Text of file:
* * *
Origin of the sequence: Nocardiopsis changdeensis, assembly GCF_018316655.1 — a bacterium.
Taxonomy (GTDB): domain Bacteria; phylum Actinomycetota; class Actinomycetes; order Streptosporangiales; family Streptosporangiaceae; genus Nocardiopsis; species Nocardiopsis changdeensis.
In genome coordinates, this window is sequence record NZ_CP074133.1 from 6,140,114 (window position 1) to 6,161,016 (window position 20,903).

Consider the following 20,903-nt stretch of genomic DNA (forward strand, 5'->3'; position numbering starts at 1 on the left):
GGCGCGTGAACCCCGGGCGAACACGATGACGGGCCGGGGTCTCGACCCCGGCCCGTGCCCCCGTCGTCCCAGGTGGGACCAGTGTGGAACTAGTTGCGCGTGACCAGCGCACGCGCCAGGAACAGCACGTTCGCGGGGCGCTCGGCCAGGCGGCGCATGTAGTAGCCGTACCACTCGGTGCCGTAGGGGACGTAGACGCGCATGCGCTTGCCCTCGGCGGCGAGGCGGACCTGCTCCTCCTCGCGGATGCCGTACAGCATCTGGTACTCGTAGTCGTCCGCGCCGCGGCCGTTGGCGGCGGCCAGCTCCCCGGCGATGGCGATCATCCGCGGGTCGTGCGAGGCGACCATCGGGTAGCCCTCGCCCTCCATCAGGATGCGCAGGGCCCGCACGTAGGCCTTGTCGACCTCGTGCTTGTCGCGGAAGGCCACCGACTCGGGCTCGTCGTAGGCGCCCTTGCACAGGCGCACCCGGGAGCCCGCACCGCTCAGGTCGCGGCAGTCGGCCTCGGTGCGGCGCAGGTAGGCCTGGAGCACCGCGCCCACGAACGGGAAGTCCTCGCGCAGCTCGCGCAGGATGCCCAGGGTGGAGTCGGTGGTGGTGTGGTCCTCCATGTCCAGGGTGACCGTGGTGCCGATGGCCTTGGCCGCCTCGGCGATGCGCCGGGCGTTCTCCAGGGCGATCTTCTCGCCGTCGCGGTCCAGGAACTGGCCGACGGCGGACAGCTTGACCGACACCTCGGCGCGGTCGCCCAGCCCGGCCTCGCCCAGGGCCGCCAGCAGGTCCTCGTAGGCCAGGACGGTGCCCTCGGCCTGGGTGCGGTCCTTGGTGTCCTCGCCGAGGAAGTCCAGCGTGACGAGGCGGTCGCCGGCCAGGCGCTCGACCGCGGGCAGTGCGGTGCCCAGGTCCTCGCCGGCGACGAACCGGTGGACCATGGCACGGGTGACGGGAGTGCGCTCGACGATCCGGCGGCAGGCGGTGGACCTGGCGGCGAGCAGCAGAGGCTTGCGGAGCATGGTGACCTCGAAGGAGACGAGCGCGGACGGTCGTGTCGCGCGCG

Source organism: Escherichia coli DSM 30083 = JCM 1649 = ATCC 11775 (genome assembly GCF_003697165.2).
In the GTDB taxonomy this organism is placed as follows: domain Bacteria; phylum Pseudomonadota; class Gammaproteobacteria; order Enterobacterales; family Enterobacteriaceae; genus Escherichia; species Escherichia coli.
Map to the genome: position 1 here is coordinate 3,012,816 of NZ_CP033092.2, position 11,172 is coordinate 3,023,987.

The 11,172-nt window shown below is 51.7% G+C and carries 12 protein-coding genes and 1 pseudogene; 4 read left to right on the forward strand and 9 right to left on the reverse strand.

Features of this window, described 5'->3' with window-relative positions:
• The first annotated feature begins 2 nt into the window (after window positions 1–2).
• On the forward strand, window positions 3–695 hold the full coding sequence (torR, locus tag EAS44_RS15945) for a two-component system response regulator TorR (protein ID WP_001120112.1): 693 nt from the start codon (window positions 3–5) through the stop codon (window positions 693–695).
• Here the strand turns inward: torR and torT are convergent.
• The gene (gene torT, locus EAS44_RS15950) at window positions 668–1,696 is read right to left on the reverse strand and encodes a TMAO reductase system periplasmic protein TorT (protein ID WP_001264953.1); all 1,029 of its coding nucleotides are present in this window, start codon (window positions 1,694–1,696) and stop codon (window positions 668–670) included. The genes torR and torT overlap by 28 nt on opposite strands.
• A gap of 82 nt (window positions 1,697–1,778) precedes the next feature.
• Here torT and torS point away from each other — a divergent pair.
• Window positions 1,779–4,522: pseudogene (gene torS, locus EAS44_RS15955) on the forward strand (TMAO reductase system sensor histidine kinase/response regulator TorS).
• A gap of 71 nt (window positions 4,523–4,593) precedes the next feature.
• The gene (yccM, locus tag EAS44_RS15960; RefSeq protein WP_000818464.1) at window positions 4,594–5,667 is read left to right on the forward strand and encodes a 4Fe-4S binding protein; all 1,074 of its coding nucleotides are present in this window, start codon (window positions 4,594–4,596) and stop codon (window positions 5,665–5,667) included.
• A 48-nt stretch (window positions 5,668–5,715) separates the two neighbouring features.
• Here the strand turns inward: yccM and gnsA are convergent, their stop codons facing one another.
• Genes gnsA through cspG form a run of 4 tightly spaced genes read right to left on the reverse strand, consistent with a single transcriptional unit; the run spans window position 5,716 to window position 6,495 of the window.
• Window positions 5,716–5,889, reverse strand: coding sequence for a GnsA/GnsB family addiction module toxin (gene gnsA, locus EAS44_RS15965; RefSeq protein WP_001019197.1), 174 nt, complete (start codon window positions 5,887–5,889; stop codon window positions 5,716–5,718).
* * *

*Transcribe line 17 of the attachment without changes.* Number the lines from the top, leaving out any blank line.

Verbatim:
• Window positions 1,779–4,522: pseudogene (gene torS, locus EAS44_RS15955) on the forward strand (TMAO reductase system sensor histidine kinase/response regulator TorS).